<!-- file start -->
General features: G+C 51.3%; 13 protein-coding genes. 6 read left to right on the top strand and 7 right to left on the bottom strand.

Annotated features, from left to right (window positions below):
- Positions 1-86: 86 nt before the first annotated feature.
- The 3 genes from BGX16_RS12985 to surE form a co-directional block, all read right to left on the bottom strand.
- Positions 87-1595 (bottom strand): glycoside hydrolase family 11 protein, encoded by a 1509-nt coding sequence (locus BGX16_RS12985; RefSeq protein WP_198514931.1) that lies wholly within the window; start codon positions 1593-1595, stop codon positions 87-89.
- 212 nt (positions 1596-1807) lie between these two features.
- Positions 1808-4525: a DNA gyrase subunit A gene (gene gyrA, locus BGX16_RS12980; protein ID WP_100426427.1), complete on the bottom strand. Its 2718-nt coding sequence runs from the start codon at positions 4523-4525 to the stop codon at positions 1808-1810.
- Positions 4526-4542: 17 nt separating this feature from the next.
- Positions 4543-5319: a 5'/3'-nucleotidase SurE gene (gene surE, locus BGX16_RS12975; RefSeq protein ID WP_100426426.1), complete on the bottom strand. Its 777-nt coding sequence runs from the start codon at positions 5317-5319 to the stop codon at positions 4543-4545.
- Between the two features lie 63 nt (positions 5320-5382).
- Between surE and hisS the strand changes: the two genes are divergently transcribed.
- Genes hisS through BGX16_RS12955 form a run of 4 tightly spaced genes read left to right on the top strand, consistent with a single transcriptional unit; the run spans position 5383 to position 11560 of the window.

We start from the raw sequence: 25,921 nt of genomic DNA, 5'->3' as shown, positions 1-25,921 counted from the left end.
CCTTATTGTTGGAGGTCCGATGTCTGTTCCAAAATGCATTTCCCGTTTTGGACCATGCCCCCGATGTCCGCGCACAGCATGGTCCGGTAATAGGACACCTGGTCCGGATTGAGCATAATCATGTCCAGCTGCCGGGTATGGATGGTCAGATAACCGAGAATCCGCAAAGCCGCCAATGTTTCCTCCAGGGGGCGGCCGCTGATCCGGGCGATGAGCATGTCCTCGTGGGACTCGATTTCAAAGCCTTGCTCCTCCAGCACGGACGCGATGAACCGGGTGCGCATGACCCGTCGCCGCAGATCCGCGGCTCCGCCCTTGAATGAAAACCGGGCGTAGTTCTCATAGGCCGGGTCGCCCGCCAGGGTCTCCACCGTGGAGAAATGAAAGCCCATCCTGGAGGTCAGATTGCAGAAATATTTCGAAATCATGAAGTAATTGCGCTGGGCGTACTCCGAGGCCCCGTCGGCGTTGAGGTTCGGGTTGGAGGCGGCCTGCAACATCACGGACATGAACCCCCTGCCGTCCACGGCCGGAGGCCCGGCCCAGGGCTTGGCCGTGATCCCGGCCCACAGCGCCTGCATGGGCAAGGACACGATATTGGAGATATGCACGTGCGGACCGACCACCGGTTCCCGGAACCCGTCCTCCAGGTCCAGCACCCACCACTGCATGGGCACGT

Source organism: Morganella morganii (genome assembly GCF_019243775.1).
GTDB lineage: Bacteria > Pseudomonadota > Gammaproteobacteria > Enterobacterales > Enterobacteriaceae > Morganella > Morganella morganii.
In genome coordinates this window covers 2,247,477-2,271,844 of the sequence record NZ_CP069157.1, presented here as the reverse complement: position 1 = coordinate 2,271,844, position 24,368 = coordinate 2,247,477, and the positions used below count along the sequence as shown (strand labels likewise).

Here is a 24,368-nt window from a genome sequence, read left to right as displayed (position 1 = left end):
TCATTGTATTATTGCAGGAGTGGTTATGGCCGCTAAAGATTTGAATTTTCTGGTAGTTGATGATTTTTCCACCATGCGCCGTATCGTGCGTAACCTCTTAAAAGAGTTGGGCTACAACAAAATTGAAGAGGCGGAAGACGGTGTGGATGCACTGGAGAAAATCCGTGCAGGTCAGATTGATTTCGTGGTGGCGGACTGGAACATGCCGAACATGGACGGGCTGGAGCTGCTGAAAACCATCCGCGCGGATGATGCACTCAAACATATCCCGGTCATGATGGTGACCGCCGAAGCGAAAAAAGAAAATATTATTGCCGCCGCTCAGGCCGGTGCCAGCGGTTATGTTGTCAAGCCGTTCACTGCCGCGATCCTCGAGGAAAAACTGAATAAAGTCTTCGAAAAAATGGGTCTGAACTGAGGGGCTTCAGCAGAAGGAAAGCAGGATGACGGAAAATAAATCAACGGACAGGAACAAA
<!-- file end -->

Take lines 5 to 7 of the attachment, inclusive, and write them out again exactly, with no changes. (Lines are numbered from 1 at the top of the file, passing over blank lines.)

- Positions 87-1595 (bottom strand): glycoside hydrolase family 11 protein, encoded by a 1509-nt coding sequence (locus BGX16_RS12985; RefSeq protein WP_198514931.1) that lies wholly within the window; start codon positions 1593-1595, stop codon positions 87-89.
- 212 nt (positions 1596-1807) lie between these two features.
- Positions 1808-4525: a DNA gyrase subunit A gene (gene gyrA, locus BGX16_RS12980; protein ID WP_100426427.1), complete on the bottom strand. Its 2718-nt coding sequence runs from the start codon at positions 4523-4525 to the stop codon at positions 1808-1810.